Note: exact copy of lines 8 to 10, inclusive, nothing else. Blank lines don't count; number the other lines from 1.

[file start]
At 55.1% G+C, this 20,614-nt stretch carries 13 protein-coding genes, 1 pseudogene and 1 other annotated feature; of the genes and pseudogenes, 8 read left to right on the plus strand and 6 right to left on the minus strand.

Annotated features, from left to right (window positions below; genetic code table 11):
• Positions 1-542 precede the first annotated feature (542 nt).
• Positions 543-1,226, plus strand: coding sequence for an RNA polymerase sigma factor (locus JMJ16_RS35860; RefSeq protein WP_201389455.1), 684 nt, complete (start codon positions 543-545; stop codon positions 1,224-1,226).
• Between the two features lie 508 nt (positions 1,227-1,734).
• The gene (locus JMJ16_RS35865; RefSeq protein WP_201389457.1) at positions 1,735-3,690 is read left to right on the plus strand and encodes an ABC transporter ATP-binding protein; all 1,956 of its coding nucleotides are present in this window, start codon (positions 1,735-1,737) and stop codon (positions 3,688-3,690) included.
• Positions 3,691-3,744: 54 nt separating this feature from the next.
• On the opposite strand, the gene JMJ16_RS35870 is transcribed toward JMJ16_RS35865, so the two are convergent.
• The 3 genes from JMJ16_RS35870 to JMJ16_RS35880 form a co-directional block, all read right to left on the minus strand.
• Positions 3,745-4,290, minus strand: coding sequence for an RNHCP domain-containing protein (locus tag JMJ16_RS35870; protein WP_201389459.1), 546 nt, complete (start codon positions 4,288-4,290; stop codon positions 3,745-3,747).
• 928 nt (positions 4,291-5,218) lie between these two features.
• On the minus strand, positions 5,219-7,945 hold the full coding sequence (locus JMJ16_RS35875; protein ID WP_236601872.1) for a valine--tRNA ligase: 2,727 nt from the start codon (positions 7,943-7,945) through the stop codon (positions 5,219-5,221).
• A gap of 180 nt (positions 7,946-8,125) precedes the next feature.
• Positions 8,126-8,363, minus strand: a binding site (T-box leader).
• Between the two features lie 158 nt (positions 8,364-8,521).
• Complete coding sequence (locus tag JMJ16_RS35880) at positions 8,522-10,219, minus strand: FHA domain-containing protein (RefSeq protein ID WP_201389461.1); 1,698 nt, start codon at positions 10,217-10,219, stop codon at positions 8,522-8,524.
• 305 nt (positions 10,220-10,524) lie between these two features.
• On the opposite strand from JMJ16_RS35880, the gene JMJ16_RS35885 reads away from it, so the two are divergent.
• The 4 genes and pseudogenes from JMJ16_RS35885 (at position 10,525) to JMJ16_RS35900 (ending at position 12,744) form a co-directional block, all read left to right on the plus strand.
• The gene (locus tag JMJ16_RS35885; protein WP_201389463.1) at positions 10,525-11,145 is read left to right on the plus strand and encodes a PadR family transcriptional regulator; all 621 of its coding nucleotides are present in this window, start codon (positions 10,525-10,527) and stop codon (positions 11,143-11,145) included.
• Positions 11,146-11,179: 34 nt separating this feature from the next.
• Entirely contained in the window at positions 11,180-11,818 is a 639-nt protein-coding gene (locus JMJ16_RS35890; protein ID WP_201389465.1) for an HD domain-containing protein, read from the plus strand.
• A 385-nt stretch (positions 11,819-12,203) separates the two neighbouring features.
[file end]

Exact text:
• On the opposite strand, the gene JMJ16_RS35870 is transcribed toward JMJ16_RS35865, so the two are convergent.
• The 3 genes from JMJ16_RS35870 to JMJ16_RS35880 form a co-directional block, all read right to left on the minus strand.
• Positions 3,745-4,290, minus strand: coding sequence for an RNHCP domain-containing protein (locus tag JMJ16_RS35870; protein WP_201389459.1), 546 nt, complete (start codon positions 4,288-4,290; stop codon positions 3,745-3,747).